A store thought Floyd was forging a check. A person at the store called the cops. And a few minutes later Floyd was dead. 

This, in a nutshell, is why Kaepernick began his protest several years ago. Why he sacrificed his NFL career. Why he has endured the death threats and vitriol. 


Because these sorts of awful acts are far too common for black men in America. The prevalence of the cell phone camera has made that abundantly clear over the last several years. 

It’s hard to imagine how many of these incidents were swept under the rug in years past. Especially after the actions of other cops, district attorneys and judges to protect the dirtiest of cops have also been exposed. 

That sad fact was highlighted in the Ahmaud Arbery shooting in Georgia in February. Even with video evidence, it took a new DA and the Georgia Bureau of Investigation becoming involved before the two men who hunted Arbery down were arrested. 

All because one of the men was a retired investigator who worked for the DA’s office. 

Because why mess up the life of a white man simply for shooting one black man who might have done something at some time? 

But the deck stacking won’t stop with the arrest. 

If the murder of Greg Gunn in Montgomery back in 2016 taught us anything, it’s that the entire system is rigged to ensure the bad cops never face full justice for their crimes. 

After Gunn, who was walking home after a poker game in his neighborhood, was murdered steps from his own front porch by a white cop who thought he looked suspicious, the cop was — to the shock of almost everyone — arrested within a week and before a grand jury could rule. 

Other cops — even ones who privately admitted to me that the cop, Aaron Smith, was in the wrong — pitched one hell of a hissy fit when the arrest warrant was issued. They threatened a walk-out. They showed up to sit in the courtroom during one of Smith’s early hearings. The mayor of the city vowed to keep Smith on the payroll. 

And then the real shenanigans started. 

Judges started to bail on the case — eight in all. The Alabama Supreme Court issued an unprecedented ruling that removed a black judge from the case. The appointed judge moved the trial from 70-percent-black Montgomery to 70-percent-white Dale County. 

After all of that, and even with Smith admitting to investigators that he never had probable cause to stop, chase or shoot Gunn, the best prosecutors could do was a manslaughter conviction. 

And in one final slap to the faces of Gunn’s family, Smith was released on bond while he appeals his conviction. He’s out today, having served only a few weeks to this point for a murder committed more than four years ago. 

This is the system that black Americans must traverse in this country. One that leaves black parents rightfully concerned that the men and women all of us white people call for protection might just be the executioners of their children.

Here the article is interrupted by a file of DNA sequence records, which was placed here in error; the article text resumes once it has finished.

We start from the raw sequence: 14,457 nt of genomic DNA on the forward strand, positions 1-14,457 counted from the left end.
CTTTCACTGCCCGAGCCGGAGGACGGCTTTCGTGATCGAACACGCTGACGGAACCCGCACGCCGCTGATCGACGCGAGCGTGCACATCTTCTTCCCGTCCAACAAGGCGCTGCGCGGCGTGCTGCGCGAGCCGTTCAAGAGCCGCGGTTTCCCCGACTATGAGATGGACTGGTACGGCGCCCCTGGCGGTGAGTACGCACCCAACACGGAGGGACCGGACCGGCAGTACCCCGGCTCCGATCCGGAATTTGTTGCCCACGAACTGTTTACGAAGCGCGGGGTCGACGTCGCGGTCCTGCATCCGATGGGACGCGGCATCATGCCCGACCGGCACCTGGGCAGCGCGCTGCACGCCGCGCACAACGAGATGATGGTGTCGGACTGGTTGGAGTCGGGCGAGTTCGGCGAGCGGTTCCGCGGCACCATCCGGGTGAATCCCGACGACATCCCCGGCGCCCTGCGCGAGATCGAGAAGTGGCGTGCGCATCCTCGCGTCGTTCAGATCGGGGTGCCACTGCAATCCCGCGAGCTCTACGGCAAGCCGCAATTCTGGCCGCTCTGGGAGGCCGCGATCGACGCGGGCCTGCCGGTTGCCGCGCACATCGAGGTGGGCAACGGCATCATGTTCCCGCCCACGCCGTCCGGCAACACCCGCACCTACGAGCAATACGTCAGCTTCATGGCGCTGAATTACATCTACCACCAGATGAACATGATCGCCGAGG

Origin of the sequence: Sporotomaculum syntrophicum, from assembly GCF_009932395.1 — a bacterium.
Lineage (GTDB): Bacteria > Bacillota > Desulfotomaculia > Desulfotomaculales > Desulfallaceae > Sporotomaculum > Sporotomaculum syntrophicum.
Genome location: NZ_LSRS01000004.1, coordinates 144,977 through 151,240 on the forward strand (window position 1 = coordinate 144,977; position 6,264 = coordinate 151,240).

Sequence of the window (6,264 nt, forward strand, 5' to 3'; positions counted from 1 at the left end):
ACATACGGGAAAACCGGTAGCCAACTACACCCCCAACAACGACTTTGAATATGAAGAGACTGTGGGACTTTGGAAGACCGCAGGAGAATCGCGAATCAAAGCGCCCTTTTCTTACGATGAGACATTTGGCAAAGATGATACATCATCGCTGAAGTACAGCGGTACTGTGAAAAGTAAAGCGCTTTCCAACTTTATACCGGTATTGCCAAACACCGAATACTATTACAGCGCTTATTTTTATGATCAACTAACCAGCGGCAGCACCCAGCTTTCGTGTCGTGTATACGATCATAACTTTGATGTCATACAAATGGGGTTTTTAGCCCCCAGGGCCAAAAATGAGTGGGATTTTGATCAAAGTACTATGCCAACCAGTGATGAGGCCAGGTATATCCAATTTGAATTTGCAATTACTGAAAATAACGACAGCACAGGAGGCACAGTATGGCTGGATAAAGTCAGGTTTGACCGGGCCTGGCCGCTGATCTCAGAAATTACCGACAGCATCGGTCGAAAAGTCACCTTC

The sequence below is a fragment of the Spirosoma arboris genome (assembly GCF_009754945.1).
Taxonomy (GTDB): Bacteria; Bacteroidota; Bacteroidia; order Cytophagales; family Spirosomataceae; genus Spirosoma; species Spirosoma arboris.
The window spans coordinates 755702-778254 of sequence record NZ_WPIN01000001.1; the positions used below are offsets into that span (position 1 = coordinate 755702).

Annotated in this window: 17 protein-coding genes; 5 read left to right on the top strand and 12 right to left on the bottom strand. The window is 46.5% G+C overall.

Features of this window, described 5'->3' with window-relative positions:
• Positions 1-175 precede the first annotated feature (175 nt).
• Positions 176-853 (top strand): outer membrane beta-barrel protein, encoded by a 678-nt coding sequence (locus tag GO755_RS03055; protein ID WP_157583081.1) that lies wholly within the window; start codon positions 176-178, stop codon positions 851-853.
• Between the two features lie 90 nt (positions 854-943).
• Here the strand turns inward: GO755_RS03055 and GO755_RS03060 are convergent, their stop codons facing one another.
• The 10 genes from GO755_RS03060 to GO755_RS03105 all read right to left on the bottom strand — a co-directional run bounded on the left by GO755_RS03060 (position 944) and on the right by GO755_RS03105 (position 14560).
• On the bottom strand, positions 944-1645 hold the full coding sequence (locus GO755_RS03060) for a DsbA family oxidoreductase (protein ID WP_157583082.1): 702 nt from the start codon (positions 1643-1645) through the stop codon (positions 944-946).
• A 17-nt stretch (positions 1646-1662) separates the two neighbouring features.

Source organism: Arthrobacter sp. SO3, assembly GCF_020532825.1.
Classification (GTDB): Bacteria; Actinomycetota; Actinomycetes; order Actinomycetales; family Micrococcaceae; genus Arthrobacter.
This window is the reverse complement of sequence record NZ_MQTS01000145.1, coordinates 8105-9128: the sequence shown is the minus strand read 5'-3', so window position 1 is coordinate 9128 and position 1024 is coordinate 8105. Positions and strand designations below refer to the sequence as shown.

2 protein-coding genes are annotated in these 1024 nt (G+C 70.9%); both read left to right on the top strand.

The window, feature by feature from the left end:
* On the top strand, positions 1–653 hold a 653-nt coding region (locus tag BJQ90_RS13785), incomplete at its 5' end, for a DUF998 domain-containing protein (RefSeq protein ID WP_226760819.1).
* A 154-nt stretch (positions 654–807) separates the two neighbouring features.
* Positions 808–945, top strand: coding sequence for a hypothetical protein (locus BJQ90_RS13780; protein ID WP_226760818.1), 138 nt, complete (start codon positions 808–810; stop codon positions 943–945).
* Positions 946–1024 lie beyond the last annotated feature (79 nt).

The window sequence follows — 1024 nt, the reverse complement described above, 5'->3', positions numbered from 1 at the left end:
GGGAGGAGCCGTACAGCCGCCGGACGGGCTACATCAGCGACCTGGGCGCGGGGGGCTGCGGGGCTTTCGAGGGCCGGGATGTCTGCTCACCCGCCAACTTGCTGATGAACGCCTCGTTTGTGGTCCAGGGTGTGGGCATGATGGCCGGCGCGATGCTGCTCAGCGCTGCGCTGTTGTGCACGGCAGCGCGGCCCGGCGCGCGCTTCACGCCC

The rights guaranteed to us in the Constitution are not based on skin color. But too often, the protection of those rights by cops, DAs and judges is. 

That’s not right. And all of us should be willing to say so. 

And maybe admit that Kaepernick had a point.


Continue Reading

Featured Columnists

Opinion | Mike Hubbard conviction finally upheld

Steve Flowers



Over the past four years during my travels and speaking events over the state, the most asked question posed to me has been, “Why in the world is Mike Hubbard not in jail?”

It was four years ago in June 2016 that the Speaker of the Alabama House of Representatives, Mike Hubbard, was convicted by a jury of his peers in Lee County of a dozen counts of violating the State Ethics Laws.

The most inquiring and astonished groups have been Republican laden clubs like Rotarians.  They have been very indignant, vocally, about the imbalance of the criminal justice system towards white collar political criminals, as opposed to those who are general thieves and assailants.

These comments were generally laced with indignation and skepticism that Hubbard would never serve a day in jail.

Well it looks like his day of reckoning may be coming near.  He will eventually serve four years in an Alabama jail.  Folks, that is not quite the ride that serving four years in a federal “country club” prison would be.

In April, the Alabama Supreme Court finally gave a clarified verdict on the 2016 Hubbard conviction. The Alabama Supreme Court upheld six of the 12 verdicts handed down in Lee County.  It reversed five others and remanded the case back to the Alabama Court of Criminal Appeals, which had previously reversed one of the convictions.

Chief Justice Tom Parker wrote in the majority opinion, “We must interpret and apply the law.  And, every person accused of breaking the law – even one who had a hand in creating that law – is entitled to the same rules of legal interpretation.  When charged with a crime, public officials must be treated no better and no worse than other citizens in this State where all are guaranteed equal justice under the law.” Hubbard may find further routes of delay; however, he will go to jail.

This ends an era of corruption inherent during the Bob Riley era as governor.  Hubbard and Riley were well known to be best friends.  There were numerous taped conversations between Riley and Hubbard used by prosecutors during the trial.  During that reign, it appeared that it was open season on lobbyists in pay to play scenarios.  Part of the team was the BCA backroom power player, Bill Canary.